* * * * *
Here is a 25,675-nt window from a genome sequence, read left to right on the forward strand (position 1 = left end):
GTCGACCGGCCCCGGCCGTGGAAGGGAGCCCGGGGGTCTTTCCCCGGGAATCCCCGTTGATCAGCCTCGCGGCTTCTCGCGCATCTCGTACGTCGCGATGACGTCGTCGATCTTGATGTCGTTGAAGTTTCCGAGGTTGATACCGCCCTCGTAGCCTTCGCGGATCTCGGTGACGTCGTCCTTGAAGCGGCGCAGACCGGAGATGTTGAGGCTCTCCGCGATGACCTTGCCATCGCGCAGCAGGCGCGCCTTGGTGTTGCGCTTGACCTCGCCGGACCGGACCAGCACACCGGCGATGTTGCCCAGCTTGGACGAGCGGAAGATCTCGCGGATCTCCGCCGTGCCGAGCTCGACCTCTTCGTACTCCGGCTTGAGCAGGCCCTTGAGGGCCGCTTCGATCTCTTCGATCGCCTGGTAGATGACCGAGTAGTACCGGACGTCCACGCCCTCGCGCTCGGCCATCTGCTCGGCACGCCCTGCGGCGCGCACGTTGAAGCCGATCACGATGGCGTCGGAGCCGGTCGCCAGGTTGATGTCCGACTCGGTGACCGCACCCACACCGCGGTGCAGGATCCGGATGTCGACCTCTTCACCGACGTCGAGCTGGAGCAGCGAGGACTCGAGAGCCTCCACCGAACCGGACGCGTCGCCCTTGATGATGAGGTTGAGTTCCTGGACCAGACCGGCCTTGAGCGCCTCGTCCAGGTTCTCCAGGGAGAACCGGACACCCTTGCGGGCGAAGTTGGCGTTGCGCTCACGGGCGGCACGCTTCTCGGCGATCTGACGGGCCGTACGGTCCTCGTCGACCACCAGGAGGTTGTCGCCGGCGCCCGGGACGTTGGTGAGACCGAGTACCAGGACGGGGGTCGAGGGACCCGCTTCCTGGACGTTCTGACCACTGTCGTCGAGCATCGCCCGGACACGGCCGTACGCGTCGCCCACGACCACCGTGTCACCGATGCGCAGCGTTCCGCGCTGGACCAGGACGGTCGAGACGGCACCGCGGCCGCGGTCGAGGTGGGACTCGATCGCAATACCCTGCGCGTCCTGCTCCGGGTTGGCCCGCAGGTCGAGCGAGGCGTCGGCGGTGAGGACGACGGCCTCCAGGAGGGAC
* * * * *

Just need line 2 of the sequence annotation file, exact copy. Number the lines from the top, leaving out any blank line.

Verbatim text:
GTCGACCGGCCCCGGCCGTGGAAGGGAGCCCGGGGGTCTTTCCCCGGGAATCCCCGTTGATCAGCCTCGCGGCTTCTCGCGCATCTCGTACGTCGCGATGACGTCGTCGATCTTGATGTCGTTGAAGTTTCCGAGGTTGATACCGCCCTCGTAGCCTTCGCGGATCTCGGTGACGTCGTCCTTGAAGCGGCGCAGACCGGAGATGTTGAGGCTCTCCGCGATGACCTTGCCATCGCGCAGCAGGCGCGCCTTGGTGTTGCGCTTGACCTCGCCGGACCGGACCAGCACACCGGCGATGTTGCCCAGCTTGGACGAGCGGAAGATCTCGCGGATCTCCGCCGTGCCGAGCTCGACCTCTTCGTACTCCGGCTTGAGCAGGCCCTTGAGGGCCGCTTCGATCTCTTCGATCGCCTGGTAGATGACCGAGTAGTACCGGACGTCCACGCCCTCGCGCTCGGCCATCTGCTCGGCACGCCCTGCGGCGCGCACGTTGAAGCCGATCACGATGGCGTCGGAGCCGGTCGCCAGGTTGATGTCCGACTCGGTGACCGCACCCACACCGCGGTGCAGGATCCGGATGTCGACCTCTTCACCGACGTCGAGCTGGAGCAGCGAGGACTCGAGAGCCTCCACCGAACCGGACGCGTCGCCCTTGATGATGAGGTTGAGTTCCTGGACCAGACCGGCCTTGAGCGCCTCGTCCAGGTTCTCCAGGGAGAACCGGACACCCTTGCGGGCGAAGTTGGCGTTGCGCTCACGGGCGGCACGCTTCTCGGCGATCTGACGGGCCGTACGGTCCTCGTCGACCACCAGGAGGTTGTCGCCGGCGCCCGGGACGTTGGTGAGACCGAGTACCAGGACGGGGGTCGAGGGACCCGCTTCCTGGACGTTCTGACCACTGTCGTCGAGCATCGCCCGGACACGGCCGTACGCGTCGCCCACGACCACCGTGTCACCGATGCGCAGCGTTCCGCGCTGGACCAGGACGGTCGAGACGGCACCGCGGCCGCGGTCGAGGTGGGACTCGATCGCAATACCCTGCGCGTCCTGCTCCGGGTTGGCCCGCAGGTCGAGCGAGGCGTCGGCGGTGAGGACGACGGCCTCCAGGAGGGAC